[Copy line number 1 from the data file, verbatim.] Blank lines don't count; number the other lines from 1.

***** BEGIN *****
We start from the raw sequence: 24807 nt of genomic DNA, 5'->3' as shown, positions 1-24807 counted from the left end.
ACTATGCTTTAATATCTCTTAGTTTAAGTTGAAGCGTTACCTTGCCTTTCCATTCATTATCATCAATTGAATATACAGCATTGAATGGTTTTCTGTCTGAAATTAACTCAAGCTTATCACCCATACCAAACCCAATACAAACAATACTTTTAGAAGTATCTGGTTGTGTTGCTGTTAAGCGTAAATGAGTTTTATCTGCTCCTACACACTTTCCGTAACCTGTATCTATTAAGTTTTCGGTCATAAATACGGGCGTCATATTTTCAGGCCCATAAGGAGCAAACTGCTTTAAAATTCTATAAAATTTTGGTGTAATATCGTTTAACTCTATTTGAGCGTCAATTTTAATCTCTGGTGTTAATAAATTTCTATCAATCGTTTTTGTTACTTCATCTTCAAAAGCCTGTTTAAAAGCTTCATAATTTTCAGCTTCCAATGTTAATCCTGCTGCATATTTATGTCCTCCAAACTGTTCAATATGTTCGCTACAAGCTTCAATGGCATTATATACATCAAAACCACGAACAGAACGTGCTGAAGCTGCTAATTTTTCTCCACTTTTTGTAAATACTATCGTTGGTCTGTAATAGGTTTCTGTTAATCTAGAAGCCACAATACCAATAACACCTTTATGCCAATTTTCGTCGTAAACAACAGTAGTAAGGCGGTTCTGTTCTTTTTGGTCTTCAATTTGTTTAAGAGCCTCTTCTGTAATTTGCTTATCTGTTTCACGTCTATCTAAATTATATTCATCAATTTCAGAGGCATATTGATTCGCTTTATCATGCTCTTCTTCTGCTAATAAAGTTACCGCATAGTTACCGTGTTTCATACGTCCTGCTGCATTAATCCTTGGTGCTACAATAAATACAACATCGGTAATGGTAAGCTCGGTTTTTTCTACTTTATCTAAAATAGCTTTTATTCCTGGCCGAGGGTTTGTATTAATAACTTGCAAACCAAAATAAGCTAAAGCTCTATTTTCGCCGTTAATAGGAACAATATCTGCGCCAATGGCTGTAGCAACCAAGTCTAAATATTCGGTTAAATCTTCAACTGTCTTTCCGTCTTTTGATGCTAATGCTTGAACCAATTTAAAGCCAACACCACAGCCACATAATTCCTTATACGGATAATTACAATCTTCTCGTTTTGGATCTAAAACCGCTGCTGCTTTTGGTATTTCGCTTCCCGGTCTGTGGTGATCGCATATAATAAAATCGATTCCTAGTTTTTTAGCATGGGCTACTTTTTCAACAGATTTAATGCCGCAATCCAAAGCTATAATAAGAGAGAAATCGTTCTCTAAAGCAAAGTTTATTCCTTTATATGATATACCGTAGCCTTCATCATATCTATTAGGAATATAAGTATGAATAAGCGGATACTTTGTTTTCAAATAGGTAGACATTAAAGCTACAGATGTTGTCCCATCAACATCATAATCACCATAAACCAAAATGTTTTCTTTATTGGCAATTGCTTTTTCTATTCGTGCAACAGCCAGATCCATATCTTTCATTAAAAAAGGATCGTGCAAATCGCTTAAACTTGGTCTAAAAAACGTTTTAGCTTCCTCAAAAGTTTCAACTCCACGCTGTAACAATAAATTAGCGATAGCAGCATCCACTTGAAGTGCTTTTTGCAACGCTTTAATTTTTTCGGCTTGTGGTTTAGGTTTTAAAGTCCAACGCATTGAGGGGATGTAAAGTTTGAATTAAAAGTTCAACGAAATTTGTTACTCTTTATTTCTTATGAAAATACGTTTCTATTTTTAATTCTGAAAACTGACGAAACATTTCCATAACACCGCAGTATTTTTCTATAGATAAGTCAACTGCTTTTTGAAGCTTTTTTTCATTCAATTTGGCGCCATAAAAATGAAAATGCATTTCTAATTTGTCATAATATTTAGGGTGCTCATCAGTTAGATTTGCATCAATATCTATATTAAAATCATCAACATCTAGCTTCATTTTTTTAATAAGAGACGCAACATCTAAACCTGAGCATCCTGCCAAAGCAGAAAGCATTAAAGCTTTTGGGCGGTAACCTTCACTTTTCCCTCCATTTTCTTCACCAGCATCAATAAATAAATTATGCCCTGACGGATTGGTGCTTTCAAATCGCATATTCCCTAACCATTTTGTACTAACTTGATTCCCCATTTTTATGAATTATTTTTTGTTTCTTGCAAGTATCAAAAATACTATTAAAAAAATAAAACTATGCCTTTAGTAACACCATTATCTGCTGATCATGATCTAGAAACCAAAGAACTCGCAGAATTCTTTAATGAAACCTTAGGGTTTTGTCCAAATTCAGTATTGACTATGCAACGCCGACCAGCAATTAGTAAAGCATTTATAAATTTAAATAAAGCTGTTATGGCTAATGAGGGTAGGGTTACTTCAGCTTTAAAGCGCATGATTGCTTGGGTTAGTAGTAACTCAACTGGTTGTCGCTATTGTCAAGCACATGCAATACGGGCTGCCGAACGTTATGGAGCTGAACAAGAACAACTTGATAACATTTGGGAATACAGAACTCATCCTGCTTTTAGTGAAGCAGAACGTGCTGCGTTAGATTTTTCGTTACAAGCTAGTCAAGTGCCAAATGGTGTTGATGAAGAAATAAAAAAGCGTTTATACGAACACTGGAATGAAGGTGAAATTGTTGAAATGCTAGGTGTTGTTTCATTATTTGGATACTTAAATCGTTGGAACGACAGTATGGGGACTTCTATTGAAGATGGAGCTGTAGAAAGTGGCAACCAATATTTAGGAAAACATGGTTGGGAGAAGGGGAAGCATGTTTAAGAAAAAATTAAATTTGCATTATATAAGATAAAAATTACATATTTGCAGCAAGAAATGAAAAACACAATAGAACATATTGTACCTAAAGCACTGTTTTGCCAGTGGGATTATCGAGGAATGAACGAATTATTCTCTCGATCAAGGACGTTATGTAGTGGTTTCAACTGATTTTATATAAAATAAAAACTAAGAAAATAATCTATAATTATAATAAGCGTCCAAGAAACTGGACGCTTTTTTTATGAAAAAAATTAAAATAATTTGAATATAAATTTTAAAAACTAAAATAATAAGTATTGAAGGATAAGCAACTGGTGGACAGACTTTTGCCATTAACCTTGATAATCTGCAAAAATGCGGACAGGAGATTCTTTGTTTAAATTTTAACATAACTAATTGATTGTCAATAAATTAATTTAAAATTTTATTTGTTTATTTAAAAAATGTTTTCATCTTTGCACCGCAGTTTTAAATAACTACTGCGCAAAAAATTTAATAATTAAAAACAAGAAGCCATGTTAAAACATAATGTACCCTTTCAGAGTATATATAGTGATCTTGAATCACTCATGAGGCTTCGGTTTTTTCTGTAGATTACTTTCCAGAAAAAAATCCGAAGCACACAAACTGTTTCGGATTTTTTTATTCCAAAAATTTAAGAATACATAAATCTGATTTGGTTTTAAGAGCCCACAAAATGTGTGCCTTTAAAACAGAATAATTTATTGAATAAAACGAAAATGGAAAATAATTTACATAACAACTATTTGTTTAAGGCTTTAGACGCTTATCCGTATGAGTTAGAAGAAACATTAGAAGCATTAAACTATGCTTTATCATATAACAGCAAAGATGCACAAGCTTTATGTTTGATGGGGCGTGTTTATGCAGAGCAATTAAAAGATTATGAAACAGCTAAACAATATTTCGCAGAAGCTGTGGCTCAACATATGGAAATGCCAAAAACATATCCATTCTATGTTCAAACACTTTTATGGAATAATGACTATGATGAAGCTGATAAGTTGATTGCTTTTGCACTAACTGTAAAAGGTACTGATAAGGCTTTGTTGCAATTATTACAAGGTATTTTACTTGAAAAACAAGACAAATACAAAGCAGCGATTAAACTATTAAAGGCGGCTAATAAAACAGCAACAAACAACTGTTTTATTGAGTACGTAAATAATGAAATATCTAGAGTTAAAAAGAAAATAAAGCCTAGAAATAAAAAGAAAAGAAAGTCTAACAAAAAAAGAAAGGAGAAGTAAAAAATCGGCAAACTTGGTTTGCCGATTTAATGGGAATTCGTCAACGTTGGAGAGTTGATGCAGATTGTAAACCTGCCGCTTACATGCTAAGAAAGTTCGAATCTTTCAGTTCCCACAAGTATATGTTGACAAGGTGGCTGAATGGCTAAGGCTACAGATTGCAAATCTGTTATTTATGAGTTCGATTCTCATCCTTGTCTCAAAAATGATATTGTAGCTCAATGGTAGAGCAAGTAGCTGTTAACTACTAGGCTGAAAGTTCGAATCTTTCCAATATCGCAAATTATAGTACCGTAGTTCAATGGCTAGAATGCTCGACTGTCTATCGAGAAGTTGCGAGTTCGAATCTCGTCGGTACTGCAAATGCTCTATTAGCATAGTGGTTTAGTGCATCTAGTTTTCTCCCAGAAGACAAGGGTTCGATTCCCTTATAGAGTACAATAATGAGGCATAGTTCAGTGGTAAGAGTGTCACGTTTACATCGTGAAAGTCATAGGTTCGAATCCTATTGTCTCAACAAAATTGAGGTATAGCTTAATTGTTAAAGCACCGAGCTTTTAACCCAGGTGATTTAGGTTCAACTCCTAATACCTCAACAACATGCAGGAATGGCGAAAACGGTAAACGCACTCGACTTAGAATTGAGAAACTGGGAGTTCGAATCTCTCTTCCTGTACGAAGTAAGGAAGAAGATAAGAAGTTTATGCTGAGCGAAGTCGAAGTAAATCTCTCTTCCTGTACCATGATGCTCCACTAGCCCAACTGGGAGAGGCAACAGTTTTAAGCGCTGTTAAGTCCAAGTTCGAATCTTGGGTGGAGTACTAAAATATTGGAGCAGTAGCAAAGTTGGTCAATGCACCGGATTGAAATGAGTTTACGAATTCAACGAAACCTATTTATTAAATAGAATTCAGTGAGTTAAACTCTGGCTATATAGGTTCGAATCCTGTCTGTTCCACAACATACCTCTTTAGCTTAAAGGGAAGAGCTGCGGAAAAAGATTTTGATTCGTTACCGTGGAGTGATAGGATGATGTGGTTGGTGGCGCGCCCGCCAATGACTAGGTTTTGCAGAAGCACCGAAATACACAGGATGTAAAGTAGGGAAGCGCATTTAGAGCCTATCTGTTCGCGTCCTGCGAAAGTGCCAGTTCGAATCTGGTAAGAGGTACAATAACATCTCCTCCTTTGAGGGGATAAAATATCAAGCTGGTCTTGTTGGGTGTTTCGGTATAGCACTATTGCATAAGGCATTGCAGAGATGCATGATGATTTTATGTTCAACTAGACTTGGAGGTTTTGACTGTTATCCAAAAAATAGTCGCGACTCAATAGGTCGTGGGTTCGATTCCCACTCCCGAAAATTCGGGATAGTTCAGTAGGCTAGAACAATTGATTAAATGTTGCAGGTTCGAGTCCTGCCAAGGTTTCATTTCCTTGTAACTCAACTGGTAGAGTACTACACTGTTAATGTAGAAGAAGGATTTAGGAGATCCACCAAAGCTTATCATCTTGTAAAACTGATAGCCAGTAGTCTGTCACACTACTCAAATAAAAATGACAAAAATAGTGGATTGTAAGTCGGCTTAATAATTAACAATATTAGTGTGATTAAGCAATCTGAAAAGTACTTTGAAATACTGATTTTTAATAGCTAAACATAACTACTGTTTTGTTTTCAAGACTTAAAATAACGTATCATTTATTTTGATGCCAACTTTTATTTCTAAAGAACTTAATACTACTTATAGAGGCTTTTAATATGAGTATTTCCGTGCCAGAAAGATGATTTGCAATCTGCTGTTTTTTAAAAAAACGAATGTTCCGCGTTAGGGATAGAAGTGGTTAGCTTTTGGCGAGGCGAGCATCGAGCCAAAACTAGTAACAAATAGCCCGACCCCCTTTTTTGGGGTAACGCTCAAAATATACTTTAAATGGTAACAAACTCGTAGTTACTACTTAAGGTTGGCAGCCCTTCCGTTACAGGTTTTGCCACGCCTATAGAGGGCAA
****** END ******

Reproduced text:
We start from the raw sequence: 24807 nt of genomic DNA, 5'->3' as shown, positions 1-24807 counted from the left end.